Cockroaches are large dark beetles. The natural habitat of the cockroach is warm, moist conditions found in tropical and subtropical countries. However, they have found similar conditions in the kitchens, bath-rooms, ducts and sewers of more temperate regions. This combination of habitats makes these insects a particular health hazard. They will crawl from dustbin or sewer onto kitchen work surfaces, perhaps carrying disease organisms on their feet and mouths. Their life cycle includes a stage in which the eggs are encased in a hard chitinous case, which can lie dormant for several months and is largely protected from insecticide. Three species are commonly encountered in New Zealand, the Oriental Cockroach (Blatta orientalis), American Cockroach (Perplaneta Americana) and the German Cockroach (Blattella germanica).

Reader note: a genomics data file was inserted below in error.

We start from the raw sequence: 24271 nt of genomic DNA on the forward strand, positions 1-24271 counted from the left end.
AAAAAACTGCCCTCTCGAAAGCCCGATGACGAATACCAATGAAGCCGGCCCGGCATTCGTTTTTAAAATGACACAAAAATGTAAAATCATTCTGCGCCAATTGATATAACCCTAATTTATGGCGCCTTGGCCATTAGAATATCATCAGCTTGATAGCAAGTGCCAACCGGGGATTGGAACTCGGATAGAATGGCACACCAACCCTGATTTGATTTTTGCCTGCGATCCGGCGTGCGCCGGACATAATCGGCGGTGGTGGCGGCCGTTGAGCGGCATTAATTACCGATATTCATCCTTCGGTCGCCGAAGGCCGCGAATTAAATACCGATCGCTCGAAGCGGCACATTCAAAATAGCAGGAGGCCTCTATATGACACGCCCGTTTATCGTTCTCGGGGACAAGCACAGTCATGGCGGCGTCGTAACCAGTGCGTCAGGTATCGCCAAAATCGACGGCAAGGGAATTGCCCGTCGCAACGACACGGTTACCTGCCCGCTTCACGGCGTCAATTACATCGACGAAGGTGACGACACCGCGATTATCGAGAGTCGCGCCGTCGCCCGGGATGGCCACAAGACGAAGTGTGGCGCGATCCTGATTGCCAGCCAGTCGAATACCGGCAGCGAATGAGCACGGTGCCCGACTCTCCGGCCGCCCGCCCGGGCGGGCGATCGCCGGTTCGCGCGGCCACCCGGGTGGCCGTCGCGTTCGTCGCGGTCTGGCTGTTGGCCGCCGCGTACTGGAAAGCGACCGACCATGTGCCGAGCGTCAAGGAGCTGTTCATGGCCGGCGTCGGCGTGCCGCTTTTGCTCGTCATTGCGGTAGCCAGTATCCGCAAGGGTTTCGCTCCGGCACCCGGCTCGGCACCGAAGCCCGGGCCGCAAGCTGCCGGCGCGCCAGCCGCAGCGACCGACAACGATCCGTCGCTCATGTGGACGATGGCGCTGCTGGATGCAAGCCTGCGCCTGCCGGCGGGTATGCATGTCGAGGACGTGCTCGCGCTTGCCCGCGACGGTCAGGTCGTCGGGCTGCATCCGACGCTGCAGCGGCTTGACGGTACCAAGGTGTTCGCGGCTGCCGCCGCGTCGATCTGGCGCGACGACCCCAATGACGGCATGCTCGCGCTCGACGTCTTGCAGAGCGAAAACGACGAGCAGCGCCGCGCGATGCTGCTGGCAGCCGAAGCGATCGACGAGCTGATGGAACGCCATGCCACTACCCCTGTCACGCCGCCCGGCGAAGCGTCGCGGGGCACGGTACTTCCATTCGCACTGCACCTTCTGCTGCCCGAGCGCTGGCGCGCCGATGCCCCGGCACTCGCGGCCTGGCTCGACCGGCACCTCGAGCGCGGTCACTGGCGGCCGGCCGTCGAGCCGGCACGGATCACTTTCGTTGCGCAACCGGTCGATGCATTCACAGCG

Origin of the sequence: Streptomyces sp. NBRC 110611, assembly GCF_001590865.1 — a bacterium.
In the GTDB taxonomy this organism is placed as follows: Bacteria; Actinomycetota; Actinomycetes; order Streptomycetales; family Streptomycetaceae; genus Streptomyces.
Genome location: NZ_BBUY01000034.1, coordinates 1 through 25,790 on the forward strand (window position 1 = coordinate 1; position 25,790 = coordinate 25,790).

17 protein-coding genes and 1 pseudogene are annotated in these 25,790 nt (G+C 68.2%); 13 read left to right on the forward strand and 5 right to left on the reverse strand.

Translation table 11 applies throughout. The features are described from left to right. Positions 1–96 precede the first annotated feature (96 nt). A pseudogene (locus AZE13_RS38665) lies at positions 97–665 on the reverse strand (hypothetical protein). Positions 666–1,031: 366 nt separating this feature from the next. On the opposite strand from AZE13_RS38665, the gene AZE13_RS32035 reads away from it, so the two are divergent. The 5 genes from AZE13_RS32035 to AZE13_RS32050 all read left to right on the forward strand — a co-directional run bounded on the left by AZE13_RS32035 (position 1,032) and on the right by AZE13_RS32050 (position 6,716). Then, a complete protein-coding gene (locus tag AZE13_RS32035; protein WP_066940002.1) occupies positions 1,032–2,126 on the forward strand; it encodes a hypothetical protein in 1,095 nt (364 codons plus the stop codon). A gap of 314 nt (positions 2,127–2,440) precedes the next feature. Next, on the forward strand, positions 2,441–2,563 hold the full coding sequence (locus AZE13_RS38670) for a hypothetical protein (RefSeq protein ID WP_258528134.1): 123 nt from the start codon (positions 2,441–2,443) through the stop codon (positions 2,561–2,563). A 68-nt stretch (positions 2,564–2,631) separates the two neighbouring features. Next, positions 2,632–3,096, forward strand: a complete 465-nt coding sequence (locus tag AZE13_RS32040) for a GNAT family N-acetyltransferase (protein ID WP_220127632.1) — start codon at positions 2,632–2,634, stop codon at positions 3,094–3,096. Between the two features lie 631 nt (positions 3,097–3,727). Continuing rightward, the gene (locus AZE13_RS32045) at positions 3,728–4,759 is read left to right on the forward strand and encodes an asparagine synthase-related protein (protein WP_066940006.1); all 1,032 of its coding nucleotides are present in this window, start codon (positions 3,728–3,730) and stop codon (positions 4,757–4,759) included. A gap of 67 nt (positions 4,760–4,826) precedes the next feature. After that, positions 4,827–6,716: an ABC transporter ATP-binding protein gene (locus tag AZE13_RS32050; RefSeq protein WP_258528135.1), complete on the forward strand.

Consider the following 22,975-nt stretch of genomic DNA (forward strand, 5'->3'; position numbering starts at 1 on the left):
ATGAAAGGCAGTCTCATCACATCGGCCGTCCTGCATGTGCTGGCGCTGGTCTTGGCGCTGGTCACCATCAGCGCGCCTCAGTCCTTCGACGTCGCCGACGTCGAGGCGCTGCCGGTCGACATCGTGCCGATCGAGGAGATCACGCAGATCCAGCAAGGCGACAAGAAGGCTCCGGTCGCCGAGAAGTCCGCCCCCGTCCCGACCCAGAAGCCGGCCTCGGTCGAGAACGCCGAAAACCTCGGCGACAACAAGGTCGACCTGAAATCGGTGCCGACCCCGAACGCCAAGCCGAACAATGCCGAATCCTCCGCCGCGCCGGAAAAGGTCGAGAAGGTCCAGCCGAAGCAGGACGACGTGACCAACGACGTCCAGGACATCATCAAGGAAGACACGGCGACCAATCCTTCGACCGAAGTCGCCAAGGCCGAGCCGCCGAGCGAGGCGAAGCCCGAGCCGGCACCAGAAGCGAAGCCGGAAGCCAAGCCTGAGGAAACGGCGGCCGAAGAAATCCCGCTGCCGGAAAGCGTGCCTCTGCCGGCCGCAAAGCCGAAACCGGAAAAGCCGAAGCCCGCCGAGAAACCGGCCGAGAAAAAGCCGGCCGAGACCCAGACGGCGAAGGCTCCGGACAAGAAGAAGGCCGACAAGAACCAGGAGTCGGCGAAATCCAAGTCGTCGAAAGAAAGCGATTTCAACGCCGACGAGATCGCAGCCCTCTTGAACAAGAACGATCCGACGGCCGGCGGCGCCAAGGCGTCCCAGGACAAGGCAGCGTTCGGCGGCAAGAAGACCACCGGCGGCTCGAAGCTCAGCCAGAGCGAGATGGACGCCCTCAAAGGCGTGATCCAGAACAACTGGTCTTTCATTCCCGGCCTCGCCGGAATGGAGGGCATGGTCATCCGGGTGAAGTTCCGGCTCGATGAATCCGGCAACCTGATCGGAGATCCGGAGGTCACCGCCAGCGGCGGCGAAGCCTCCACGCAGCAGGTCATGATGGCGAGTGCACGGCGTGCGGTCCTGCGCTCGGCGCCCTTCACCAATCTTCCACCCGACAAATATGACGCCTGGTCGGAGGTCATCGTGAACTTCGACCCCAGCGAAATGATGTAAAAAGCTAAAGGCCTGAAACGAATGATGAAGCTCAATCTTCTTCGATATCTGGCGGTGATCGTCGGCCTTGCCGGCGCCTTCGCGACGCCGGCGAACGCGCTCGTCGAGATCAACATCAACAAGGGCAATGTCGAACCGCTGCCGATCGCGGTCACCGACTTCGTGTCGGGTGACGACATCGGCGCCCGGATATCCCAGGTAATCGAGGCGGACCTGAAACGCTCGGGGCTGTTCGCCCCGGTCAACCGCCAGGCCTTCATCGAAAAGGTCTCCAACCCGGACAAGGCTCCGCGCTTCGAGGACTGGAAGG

Cockroaches are nocturnal (active at night) and conceal themselves during the day in cracks and crevices, often around drains, sinks, cookers and in ducting. The mated female will lay (Oriental) or carry (German) the chitinous “purses” containing eggs or nymphs. When the eggs hatch the nymphs look like adult cockroaches in miniature but have to go through several molts before becoming sexually mature. Cockroaches are gregarious, and given favourable conditions can produce very large infestations of hundreds or thousands of individuals. In large numbers the infestation will produce a distinctive offensive odour.
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